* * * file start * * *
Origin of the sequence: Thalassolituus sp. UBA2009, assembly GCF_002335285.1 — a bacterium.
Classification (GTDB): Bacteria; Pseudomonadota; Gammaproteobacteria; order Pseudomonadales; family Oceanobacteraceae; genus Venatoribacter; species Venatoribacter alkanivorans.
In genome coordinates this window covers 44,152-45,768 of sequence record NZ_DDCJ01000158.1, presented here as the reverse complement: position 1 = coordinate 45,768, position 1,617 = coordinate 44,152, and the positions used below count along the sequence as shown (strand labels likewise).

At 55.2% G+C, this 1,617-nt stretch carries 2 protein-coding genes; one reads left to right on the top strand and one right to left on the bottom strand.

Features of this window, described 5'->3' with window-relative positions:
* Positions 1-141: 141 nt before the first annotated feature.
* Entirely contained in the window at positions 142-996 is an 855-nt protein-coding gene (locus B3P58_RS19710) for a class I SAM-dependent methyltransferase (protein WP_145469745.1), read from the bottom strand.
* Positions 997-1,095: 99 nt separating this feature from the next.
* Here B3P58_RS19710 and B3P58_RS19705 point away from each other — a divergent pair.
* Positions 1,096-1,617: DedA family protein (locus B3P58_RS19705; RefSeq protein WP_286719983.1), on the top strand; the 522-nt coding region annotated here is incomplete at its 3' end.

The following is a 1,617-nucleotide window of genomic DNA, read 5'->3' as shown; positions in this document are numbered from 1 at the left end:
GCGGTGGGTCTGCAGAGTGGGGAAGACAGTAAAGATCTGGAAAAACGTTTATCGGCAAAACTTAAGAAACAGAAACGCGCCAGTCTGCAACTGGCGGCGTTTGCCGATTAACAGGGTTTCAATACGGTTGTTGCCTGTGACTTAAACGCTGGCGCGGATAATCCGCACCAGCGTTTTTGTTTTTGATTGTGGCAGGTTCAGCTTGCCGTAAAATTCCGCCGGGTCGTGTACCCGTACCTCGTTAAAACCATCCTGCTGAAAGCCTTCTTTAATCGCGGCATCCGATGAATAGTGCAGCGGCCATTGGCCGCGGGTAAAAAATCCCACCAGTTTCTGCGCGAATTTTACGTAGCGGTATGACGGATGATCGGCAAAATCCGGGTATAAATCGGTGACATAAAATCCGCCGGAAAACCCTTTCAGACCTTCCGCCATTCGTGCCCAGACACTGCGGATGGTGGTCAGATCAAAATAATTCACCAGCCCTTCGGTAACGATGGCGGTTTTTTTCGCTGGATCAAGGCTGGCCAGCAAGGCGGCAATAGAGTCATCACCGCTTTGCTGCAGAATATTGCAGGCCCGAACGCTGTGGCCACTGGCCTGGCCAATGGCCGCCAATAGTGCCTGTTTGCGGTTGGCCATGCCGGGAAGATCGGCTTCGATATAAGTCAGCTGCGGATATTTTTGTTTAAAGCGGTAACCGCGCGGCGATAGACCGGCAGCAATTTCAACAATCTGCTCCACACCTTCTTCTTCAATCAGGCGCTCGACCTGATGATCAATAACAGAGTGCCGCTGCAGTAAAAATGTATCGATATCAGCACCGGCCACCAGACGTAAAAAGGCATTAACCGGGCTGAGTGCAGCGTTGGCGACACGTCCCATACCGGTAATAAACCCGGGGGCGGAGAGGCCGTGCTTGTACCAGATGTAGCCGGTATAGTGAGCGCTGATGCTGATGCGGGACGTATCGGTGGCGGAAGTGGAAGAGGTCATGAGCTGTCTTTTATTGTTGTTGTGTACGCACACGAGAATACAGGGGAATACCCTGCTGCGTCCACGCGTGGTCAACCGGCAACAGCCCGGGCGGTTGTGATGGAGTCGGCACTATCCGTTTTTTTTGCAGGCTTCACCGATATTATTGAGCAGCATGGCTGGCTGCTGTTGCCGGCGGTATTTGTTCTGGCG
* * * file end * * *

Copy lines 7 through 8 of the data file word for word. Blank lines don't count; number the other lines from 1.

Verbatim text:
* Entirely contained in the window at positions 142-996 is an 855-nt protein-coding gene (locus B3P58_RS19710) for a class I SAM-dependent methyltransferase (protein WP_145469745.1), read from the bottom strand.
* Positions 997-1,095: 99 nt separating this feature from the next.